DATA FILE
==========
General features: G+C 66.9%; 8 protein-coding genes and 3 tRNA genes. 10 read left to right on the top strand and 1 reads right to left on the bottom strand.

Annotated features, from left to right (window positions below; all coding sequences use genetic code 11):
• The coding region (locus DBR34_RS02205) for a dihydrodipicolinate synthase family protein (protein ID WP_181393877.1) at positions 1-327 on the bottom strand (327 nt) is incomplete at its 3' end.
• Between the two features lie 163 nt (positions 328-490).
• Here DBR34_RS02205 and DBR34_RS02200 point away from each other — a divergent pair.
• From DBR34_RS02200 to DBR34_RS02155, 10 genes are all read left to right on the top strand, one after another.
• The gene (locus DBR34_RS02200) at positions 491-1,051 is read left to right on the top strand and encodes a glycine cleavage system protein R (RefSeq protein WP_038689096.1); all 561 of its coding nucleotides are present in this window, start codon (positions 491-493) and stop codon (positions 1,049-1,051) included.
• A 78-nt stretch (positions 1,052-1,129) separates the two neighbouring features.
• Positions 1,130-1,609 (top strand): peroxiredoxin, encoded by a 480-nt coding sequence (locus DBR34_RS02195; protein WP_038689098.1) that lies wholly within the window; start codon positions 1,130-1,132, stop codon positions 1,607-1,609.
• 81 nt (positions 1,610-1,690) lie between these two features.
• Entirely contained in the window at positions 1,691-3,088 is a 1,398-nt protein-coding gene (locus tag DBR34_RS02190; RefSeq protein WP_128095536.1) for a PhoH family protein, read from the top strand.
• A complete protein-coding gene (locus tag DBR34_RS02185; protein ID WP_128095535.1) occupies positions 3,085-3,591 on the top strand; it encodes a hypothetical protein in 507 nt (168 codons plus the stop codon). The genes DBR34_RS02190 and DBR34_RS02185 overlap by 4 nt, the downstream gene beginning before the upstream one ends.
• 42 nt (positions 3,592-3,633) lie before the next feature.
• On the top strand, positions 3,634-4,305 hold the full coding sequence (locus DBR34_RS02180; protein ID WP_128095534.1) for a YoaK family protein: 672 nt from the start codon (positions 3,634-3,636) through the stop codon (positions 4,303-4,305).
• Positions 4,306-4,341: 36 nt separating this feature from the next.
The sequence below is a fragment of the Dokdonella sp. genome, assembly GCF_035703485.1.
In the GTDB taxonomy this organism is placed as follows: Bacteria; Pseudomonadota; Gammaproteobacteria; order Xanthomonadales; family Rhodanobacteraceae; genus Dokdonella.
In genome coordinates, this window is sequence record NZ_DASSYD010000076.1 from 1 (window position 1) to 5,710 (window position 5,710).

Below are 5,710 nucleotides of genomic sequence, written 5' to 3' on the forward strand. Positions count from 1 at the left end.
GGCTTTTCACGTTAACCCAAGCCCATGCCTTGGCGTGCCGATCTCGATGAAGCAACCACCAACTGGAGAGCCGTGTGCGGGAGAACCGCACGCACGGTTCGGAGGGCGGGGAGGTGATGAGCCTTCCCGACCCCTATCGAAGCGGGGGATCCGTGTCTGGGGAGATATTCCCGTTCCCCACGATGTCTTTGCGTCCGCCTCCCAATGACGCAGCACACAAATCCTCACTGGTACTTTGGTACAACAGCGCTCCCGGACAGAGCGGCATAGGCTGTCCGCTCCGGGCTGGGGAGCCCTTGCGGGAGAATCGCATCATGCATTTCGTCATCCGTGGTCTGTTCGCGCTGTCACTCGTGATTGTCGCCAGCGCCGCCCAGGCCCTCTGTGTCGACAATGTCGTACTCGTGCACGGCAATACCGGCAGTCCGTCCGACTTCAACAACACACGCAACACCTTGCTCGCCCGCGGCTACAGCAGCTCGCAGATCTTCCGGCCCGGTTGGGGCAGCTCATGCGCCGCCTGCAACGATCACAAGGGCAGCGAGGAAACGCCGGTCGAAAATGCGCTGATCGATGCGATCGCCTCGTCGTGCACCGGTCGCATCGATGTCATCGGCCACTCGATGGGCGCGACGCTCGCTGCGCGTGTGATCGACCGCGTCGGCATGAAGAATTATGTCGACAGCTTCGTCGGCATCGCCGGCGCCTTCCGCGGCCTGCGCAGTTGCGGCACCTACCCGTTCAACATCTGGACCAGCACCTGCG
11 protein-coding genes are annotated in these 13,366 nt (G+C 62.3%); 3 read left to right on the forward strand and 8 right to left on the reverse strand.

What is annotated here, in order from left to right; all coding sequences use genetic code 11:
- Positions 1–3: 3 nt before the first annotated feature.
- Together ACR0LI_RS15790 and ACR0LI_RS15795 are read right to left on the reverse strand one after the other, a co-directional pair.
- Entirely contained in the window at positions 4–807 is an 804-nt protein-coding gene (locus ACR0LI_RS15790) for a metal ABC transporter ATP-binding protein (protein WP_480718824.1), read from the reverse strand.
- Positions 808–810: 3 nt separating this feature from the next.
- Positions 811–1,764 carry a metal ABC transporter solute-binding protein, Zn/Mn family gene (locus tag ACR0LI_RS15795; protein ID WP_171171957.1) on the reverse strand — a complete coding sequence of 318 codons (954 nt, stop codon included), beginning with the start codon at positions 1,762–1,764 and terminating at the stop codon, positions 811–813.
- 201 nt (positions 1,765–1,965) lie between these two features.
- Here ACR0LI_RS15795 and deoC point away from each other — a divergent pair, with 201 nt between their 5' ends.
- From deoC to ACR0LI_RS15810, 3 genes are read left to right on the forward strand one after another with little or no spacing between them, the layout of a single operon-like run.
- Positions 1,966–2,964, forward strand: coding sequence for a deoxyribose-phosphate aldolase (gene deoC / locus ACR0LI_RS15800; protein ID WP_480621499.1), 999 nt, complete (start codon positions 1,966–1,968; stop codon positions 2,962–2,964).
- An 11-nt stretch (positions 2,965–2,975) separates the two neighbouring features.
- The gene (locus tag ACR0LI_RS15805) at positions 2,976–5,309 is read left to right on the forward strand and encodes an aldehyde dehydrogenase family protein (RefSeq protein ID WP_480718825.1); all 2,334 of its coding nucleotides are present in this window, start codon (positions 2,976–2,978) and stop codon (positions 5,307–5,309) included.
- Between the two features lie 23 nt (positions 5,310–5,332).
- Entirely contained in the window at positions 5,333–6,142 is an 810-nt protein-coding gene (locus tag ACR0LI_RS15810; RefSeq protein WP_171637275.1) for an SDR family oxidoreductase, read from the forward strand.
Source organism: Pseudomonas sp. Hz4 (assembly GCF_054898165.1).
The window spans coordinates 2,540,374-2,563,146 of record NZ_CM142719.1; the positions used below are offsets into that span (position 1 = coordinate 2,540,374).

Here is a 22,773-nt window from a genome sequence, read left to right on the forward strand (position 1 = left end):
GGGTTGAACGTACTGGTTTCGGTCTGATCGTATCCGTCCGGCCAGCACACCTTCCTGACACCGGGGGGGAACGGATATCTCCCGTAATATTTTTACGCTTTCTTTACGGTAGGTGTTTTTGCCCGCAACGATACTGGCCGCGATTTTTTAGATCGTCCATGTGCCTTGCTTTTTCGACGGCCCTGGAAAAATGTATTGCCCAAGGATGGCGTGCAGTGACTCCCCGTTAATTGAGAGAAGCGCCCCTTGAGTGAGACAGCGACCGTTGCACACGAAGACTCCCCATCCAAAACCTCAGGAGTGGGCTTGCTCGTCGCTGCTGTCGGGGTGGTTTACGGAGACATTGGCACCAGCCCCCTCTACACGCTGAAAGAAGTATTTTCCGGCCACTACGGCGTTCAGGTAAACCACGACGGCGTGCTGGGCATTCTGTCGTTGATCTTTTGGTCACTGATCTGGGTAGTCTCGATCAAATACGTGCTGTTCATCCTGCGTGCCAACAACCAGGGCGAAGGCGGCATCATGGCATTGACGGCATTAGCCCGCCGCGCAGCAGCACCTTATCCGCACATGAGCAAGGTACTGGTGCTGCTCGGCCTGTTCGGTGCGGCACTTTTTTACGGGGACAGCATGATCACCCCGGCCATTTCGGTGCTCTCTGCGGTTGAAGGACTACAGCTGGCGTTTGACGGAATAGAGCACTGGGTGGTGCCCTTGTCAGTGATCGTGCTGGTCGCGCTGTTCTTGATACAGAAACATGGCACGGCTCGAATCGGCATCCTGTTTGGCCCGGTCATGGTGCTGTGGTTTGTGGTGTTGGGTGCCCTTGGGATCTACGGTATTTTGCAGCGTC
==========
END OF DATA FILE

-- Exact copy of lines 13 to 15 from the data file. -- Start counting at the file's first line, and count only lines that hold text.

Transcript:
• 42 nt (positions 3,592-3,633) lie before the next feature.
• On the top strand, positions 3,634-4,305 hold the full coding sequence (locus DBR34_RS02180; protein ID WP_128095534.1) for a YoaK family protein: 672 nt from the start codon (positions 3,634-3,636) through the stop codon (positions 4,303-4,305).
• Positions 4,306-4,341: 36 nt separating this feature from the next.